In This Article Expand or collapse the "in this article" section Child Welfare Effectiveness

  • Introduction
  • General Overview
  • Poverty Interventions and Prevention
  • Child Maltreatment Reporting
  • Screening in and Triage of Reports
  • In-Home Child Welfare Services
  • Evidence-Based Parenting and Trauma Interventions and Child Welfare
  • Evidence-Informed Intervention for Caregivers
  • Independent Living

Related Articles Expand or collapse the "related articles" sectionabout

Forthcoming Articles Expand or collapse the "forthcoming articles" section

  • Abolitionist Perspectives in Social Work
  • Rare and Orphan Diseases and Social Work Practice
  • Social Work Practice with Transgender and Gender Expansive Youth
  • Find more forthcoming articles...


Social Work Child Welfare Effectiveness
Melissa Jonson-Reid, Richard P. Barth, Chien-Jen Chiang
  • LAST MODIFIED: 23 May 2024
  • DOI: 10.1093/obo/9780195389678-0335


In the United States, the family is considered the primary unit responsible for keeping children safe and providing adequate care to address health and developmental needs. When a child is harmed or at risk of harm, the child welfare system is charged with intervening. The child welfare system’s goals are to keep a child with their family whenever possible or to provide a safe and permanent option until they can return home or achieve permanency. The child welfare system must screen all referrals, operate with minimal funding, and leverage scarce external resources while balancing family rights and child safety. Evaluating such a system is challenging. States have different definitions of maltreatment and standards for intervention. There are different levels of intervention (from fully voluntary case management to court-mandated services). That means for any given group effectiveness can be measured using varied metrics such as fatality or serious harm, children remaining with their family, placement types, and attention to child health. Others may judge effectiveness in regard to particular values—for example, whether the least possible interference in a family is made, whether children from all identity groups are equally represented across service categories, or whether services are provided at a low cost. Any chosen outcome is complicated when populations served, risk factors, system funding, and policies are dynamic. The question is not if the child welfare system is effective, but what part, according to what metric, for whom, and where? In an era of reform, understanding what we know about these questions is key to improving outcomes for children and families. This chapter reviews key literature organized by system function and priorities from primary prevention through foster care to explore dimensions of effectiveness.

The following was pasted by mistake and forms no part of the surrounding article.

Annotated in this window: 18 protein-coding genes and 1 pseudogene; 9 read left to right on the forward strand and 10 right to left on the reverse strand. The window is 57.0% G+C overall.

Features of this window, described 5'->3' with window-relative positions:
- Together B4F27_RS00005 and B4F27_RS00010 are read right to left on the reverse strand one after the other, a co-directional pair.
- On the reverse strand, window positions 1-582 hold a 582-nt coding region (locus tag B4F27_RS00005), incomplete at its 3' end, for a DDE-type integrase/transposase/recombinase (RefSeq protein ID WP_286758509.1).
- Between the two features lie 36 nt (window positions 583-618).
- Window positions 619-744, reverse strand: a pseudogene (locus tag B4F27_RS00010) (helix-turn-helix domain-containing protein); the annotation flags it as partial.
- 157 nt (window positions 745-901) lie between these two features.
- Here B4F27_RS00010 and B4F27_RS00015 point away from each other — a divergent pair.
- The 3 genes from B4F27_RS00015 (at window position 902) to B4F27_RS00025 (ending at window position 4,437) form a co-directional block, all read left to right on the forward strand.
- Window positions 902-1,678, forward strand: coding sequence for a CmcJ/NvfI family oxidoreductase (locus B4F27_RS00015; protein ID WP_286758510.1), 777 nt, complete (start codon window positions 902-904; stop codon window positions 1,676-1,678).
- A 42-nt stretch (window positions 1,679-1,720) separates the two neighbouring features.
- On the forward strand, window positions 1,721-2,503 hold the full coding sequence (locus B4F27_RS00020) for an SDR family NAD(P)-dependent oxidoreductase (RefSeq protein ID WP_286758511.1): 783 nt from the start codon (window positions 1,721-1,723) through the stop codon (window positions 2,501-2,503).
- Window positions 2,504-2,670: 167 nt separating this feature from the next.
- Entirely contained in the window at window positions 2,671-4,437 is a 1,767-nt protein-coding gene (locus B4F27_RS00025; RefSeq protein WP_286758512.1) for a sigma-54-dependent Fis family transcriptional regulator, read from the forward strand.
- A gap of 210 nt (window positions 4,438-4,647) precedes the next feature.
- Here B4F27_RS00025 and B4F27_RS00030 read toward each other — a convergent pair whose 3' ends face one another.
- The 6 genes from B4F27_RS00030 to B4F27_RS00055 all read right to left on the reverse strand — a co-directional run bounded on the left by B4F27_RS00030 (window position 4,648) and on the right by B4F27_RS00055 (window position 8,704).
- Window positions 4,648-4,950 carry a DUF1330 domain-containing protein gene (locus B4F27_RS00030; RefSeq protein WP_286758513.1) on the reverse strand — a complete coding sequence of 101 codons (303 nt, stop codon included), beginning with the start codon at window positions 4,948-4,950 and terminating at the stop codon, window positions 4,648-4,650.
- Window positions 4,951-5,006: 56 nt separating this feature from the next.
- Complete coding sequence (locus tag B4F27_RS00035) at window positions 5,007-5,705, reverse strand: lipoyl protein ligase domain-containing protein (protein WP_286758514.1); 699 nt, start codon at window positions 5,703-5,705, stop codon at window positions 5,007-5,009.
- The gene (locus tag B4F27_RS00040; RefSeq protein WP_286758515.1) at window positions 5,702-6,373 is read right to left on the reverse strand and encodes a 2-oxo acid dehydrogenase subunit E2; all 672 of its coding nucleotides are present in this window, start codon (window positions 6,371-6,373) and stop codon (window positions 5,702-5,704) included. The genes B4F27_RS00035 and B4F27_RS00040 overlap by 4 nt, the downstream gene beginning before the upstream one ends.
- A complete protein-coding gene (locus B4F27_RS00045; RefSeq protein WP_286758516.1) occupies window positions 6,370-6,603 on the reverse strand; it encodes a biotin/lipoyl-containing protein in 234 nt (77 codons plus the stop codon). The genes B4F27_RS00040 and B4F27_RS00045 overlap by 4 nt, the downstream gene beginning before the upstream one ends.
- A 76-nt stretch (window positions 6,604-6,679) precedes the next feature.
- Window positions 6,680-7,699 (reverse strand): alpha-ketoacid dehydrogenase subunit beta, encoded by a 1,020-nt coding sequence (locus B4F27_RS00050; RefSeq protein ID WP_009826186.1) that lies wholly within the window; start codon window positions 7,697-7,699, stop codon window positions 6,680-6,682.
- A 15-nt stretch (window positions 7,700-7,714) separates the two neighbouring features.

General Overview

The policy and programmatic foundations of child welfare are complex and beyond the scope of this chapter. We refer the reader to other Oxford Bibliographies entries: Child Welfare, Child Welfare Law in the United States, In-Home Child Welfare Services, Differential Response in Child Welfare, Foster Care, Kinship Care, and Tribal Child Welfare Practice in the United States. Testa and Kelly 2020 discusses how the Families First Prevention Services Act of 2018 may alter child welfare practice and outcomes. Additional select resources may offer insight into evaluating child welfare effectiveness. Littell and Shlonsky 2010 suggests the use of Cochrane and Campbell reviews to inform child welfare. Julien-Chinn and Lietz 2019 focuses on how supervisory practices influence uptake of best practices, including consideration of client voice in services. Mildon and Shlonsky 2011 outlines how to integrate implementation science in outcomes research. Jonson-Reid and Chiang 2019 discusses methodological approaches to understanding outcomes in child welfare. Brewsaugh and Prendergast 2022 illustrates how child welfare impact evaluations can meet evidence-based clearinghouse standards. Collins-Camargo, et al. 2011 describes approaches to collaborative multi-site research. Lery, et al. 2022 highlights the importance of understanding client engagement. Chen, et al. 2020 and Henry, et al. 2014 offer examples of different analytic approaches to advance understanding of child welfare.

  • Brewsaugh, K., and S. Prendergast. 2022. Ten key design elements for rigorous impact evaluations in child welfare. OPRE Report #2022-171. Washington, DC: Office of Planning, Research, and Evaluation, Administration for Children and Families, US Department of Health and Human Services.